If you want to do things differently, you can roast a pan of root vegetables alongside the meat for the last hour. Or make a cauliflower puree or mashed potatoes for something wintery and worthy of dinner guests.
Got leftovers? You can reheat and make use of any of the original serving suggestions above, or shred the meat and add it to rice that’s been spiked with fried onions, garlic and turmeric. It’s kind of a simplified biryani, and it’ll stretch a small amount of meat a long way.
I’d love to know how you serve your slow cooked lamb. It’s such a versatile centerpiece to a meal; let me know in the comments when you try this and what you eat it with!
Happy steam oven cooking, see you here again soon.
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Slow Cooked Lamb
- Preheat oven to 320°F/160°C.
- Scatter the onion and garlic into the base of a roasting dish or tray. Add the meat on top and rub all over with the oil, cumin, paprika, salt and pepper.3.5 lb lamb shoulder, 2 tbsp olive oil, 2 tsp ground cumin, 1 tsp ground paprika, 1½ tsp salt, 1 onion, 1 bulb garlic, 1 tsp black pepper
- Cover the dish with a tight fitting lid or a large piece of aluminium foil, and cook until the meat is very tender and easily pulls away from the bone, about 5-6 hours. The easiest way to check if it’s cooked is to tug gently at the bones – if they can be pulled right out of the joint your meat is done!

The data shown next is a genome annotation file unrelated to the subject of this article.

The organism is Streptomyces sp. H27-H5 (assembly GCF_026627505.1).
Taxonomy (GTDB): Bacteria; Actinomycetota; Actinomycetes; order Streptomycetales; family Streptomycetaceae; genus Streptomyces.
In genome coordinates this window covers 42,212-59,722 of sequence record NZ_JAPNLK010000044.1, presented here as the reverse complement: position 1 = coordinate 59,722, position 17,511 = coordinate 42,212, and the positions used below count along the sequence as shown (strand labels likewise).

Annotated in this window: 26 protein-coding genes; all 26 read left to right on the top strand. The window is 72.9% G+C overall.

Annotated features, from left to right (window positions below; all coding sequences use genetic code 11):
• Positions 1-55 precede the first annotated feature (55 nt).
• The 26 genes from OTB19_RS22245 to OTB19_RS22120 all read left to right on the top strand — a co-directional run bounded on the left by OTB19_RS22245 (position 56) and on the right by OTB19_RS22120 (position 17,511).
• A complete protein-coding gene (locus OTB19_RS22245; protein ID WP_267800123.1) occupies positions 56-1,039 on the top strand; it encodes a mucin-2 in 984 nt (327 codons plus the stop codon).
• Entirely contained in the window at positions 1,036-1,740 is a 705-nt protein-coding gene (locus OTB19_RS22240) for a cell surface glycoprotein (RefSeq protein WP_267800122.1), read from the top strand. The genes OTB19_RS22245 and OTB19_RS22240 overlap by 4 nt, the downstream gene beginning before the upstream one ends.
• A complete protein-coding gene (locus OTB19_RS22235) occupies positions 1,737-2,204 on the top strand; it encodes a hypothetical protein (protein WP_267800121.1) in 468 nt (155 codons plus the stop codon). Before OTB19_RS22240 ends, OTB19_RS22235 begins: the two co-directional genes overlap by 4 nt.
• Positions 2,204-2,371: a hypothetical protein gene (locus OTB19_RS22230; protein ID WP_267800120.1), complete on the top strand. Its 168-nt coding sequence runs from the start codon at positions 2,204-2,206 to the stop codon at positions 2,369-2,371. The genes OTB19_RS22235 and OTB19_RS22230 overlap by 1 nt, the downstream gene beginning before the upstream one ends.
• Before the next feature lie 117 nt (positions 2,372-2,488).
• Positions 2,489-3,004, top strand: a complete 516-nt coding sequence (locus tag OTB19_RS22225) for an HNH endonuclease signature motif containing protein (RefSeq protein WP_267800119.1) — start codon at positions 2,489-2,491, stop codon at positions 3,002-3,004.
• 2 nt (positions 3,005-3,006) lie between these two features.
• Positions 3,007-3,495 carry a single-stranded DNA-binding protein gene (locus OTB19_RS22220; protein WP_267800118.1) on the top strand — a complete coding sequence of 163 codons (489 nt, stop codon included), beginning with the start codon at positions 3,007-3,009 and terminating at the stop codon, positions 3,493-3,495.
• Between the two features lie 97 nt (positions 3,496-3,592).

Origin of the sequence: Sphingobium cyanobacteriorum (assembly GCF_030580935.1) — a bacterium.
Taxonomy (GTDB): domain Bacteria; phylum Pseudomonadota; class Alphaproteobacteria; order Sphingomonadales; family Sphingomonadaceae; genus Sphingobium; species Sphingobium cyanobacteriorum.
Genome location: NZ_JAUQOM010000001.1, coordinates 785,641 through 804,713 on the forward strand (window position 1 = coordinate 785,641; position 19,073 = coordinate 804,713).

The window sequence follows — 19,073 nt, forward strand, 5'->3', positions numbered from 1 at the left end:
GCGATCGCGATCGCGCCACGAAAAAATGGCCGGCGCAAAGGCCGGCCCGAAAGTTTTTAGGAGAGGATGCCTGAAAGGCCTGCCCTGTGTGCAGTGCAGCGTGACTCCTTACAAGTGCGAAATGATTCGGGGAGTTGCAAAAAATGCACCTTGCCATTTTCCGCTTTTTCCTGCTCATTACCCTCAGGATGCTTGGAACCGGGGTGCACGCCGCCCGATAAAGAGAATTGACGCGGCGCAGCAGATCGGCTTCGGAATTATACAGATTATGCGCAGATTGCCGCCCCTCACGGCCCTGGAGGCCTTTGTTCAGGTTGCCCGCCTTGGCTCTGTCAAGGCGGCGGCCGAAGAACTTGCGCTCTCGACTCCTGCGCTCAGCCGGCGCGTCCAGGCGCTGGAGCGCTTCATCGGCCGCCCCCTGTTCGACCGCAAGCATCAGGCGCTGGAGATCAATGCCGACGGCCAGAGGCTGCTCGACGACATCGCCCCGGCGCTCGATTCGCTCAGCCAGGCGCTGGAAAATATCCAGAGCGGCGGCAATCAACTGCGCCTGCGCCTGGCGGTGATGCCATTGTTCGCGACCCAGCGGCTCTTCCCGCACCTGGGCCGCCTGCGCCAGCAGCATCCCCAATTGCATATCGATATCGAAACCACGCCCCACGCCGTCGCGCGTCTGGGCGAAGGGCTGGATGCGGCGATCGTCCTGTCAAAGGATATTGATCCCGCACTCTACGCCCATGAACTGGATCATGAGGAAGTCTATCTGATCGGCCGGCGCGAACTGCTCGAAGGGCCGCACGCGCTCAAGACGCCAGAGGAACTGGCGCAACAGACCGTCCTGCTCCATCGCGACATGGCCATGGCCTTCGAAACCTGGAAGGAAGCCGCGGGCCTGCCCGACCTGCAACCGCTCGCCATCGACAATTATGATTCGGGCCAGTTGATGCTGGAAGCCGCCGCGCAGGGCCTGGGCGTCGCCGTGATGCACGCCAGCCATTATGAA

Combi steam/convection steam oven
- Preheat oven to 285°F/140°C, combi steam setting. If your oven has variable steam, use 50%. If not, don’t worry! Just set to combi steam (or convection steam, or hot air plus steam) at the correct temperature and the oven will take care of the steam level for you.
- Scatter the onion and garlic into the base of a roasting dish or tray. Add the meat on top and rub all over with the oil, cumin, paprika, salt and pepper.3.5 lb lamb shoulder, 2 tbsp olive oil, 2 tsp ground cumin, 1½ tsp salt, 1 tsp black pepper, 1 onion, 1 bulb garlic, 1 tsp ground paprika
- Cook the meat until it’s very tender and easily pulls away from the bone, about 4 to 4 and a half hours. The easiest way to check if it’s cooked is to tug gently at the bones – if they can be pulled right out of the joint your meat is done!
Resting and serving (both cooking methods)
- Remove meat from the oven, transfer to a dish and set aside in a warm place to rest, loosely covered, for 20-30 minutes.
- Drain or spoon off most of the fat from the meat juices, and put the juices into a small bowl or jug for serving. You can discard the fat or use it to roast outstanding vegetables.
- Serve your slow cooked lamb by pulling away large shreds of meat rather than carving.
- If you prefer to make this dish without the spice rub, or with a different spice rub, go for it! Any earthy spice blends will go well with lamb, as do woody herbs like rosemary and thyme. If you’re keeping things very simple, a rub of salt and pepper is wonderful.
- If you have leftovers, pull the meat from the bones and refrigerate it for up to a few days. Reheat gently in your steam oven, or pan fry in a little of the roasting fat until the meat is heated through and getting a little crispy on the edges.
- The cooked, shredded meat freezes well if it’s sealed tightly; I vacuum seal meal-sized portions but a zip-lock bag with the air pressed out works just fine.